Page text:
PubDate: 2016-05-21T00:25:53Z
       
  • Mustard Vesicant-induced Lung Injury: Advances in Therapy
    • Abstract: Publication date: Available online 19 May 2016
      Source:Toxicology and Applied Pharmacology
      Author(s): Barry Weinberger, Rama Malaviya, Vasanthi Sunil, Alessandro Venosa, Diane E. Heck, Jeffrey D. Laskin, Debra L. Laskin
      Most mortality and morbidity following exposure to vesicants such as sulfur mustard is due to pulmonary toxicity. Acute injury is characterized by epithelial detachment and necrosis in the pharynx, trachea and bronchioles, while long-term consequences include fibrosis and in some instances, cancer. Current therapies to treat mustard poisoning are primarily palliative and do not target underlying pathophysiologic mechanisms. New knowledge about vesicant-induced pulmonary disease pathogenesis has led to the identification of potentially efficacious strategies to reduce injury by targeting inflammatory cells and mediators including reactive oxygen and nitrogen species, proteases and proinflammatory/cytotoxic cytokines. Therapeutics under investigation include corticosteroids, N-acetyl cysteine, which has both mucolytic and antioxidant properties, inducible nitric oxide synthase inhibitors, liposomes containing superoxide dismutase, catalase, and/or tocopherols, protease inhibitors, and cytokine antagonists such as anti-tumor necrosis factor (TNF)-α antibody and pentoxifylline. Antifibrotic and fibrinolytic treatments may also prove beneficial in ameliorating airway obstruction and lung remodeling. More speculative approaches include inhibitors of transient receptor potential channels, which regulate pulmonary epithelial cell membrane permeability, non-coding RNAs and mesenchymal stem cells. As mustards represent high priority chemical threat agents, identification of effective therapeutics for mitigating toxicity is highly significant.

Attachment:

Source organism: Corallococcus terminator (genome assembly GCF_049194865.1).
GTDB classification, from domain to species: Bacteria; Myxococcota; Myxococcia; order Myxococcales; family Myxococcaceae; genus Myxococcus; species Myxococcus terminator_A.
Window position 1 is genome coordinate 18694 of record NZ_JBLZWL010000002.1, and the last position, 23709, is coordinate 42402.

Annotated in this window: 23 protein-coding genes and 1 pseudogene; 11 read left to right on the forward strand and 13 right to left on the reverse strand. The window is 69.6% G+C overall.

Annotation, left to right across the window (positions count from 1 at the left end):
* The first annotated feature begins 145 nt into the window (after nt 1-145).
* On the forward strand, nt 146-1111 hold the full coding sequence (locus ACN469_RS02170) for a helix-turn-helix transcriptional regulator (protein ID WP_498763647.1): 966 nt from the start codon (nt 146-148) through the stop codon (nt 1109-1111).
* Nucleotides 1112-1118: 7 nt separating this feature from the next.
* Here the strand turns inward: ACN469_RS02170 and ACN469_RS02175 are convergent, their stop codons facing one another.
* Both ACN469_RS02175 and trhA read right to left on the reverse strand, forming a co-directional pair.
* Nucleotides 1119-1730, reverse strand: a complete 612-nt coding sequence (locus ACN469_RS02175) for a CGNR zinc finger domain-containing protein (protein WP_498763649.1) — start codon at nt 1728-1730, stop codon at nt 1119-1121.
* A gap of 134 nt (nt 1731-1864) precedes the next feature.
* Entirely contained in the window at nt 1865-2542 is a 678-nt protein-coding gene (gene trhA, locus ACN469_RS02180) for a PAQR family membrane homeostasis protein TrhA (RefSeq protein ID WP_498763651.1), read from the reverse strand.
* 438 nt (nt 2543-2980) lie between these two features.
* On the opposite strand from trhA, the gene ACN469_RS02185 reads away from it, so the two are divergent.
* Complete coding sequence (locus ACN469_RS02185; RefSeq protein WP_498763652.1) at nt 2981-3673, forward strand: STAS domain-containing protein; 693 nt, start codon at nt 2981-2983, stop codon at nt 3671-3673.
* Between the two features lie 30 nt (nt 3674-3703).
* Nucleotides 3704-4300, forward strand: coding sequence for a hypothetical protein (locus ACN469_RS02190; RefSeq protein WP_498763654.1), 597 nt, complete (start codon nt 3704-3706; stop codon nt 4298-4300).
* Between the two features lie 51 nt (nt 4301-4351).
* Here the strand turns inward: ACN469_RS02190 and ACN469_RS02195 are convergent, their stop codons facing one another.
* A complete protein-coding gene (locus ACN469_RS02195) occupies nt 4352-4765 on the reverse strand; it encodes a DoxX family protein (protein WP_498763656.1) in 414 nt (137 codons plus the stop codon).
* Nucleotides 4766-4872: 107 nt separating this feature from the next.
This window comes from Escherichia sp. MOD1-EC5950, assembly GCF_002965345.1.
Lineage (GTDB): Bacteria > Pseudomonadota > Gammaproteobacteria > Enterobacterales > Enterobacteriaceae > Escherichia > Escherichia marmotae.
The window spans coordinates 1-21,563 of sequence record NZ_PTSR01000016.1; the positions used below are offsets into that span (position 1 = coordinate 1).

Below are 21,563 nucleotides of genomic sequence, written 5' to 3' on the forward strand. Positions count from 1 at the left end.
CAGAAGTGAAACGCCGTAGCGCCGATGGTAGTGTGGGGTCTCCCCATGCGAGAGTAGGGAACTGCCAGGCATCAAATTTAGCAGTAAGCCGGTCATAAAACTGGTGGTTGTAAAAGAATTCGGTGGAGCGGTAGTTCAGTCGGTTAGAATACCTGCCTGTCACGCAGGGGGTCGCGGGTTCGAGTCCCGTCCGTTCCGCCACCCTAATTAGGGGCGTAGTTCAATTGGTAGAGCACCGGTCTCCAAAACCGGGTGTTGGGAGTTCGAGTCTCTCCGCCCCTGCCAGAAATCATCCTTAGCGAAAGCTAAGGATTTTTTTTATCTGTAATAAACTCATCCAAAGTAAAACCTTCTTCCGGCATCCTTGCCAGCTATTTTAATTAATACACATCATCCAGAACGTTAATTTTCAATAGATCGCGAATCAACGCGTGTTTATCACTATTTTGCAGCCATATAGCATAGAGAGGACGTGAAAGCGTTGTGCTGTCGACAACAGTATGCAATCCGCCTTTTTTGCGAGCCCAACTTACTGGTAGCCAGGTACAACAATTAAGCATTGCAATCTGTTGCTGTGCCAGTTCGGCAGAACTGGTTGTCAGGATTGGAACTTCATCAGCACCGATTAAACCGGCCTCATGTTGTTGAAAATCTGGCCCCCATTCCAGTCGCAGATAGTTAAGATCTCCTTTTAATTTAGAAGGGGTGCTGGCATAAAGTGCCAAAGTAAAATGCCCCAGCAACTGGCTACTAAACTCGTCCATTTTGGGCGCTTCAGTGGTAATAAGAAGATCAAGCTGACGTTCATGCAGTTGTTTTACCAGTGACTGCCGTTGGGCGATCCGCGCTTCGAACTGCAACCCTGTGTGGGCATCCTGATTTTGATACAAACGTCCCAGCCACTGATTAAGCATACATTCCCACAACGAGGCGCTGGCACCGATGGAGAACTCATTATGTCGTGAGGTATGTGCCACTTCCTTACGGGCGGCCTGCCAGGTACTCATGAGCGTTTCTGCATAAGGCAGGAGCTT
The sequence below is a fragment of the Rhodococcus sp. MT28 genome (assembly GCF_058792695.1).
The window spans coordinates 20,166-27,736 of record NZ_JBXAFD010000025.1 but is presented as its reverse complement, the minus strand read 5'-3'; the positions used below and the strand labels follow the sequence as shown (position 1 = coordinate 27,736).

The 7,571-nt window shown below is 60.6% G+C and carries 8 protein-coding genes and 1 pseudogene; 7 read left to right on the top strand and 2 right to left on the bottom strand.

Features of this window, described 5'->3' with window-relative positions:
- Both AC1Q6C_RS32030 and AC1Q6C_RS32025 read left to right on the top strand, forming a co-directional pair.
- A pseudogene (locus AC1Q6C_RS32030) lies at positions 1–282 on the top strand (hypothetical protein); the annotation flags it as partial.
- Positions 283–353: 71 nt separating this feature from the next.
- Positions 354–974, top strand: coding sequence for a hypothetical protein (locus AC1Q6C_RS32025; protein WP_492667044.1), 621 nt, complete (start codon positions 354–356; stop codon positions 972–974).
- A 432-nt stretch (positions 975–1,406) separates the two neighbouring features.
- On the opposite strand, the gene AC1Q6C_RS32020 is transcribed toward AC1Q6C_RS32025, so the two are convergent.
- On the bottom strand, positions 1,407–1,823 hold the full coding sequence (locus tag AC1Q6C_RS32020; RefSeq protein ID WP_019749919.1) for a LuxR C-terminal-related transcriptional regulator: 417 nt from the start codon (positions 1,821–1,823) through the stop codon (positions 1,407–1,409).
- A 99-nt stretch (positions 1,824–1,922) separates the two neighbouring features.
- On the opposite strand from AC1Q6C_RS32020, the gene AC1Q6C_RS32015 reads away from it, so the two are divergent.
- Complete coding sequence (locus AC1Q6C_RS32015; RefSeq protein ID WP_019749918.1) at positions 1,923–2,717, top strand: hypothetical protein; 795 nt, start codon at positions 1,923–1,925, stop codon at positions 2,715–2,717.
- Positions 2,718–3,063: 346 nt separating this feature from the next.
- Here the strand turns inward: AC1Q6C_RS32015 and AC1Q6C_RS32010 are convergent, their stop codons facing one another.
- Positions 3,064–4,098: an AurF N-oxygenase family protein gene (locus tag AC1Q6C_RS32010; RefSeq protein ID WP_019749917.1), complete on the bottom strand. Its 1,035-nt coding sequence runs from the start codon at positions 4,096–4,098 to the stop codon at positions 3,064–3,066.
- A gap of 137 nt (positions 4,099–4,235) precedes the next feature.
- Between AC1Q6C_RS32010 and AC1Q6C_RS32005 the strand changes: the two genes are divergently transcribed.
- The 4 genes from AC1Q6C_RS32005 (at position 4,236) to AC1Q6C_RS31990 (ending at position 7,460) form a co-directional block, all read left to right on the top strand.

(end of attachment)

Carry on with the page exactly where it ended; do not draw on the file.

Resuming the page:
PubDate: 2016-05-21T00:25:53Z
       
  • Sinomenine attenuates renal fibrosis through Nrf2-mediated inhibition of
           oxidative stress and TGFβ signaling
    • Abstract: Publication date: Available online 17 May 2016
      Source:Toxicology and Applied Pharmacology
      Author(s): Tian Qin, Shasha Yin, Jun Yang, Qin Zhang, Yangyang Liu, Fengjie Huang, Wangsen Cao
      Renal fibrosis is the common feature of chronic kidney disease and mainly mediated by TGFβ-associated pro-fibrogenic signaling, which causes excessive extracellular matrix accumulation and successive loss of kidney functions. Sinomenine (SIN), an alkaloid derived from medicinal herb extensively used in treatment of rheumatoid arthritis and various inflammatory disorders, displays renal protective properties in experimental animals; however its pharmacological potency against renal fibrosis is not explored. In this study we report that SIN possesses strong anti-renal fibrosis functions in kidney cell and in mouse fibrotic kidney. SIN beneficially modulated the pro-fibrogenic protein expression in TGFβ-treated kidney cells and attenuated the renal fibrotic pathogenesis incurred by unilateral ureteral obstruction (UUO), which correlated with its activation of Nrf2 signaling - the key defender against oxidative stress with anti-fibrotic potentials. Further investigation on its regulation of Nrf2 downstream events revealed that SIN significantly balanced oxidative stress via improving the expression and activity of anti-oxidant and detoxifying enzymes, and interrupted the pro-fibrogenic signaling of TGFβ/Smad and Wnt/β-catenin. Even more impressively SIN achieved its anti-fibrotic activities in an Nrf2-dependent manner, suggesting that SIN regulation of Nrf2-associated anti-fibrotic activities constitutes a critical component of SIN's renoprotective functions. Collectively our studies have demonstrated a novel anti-fibrotic property of SIN and its upstream events and provided a molecular basis for SIN's potential applications in treatment of renal fibrosis-associated kidney disorders.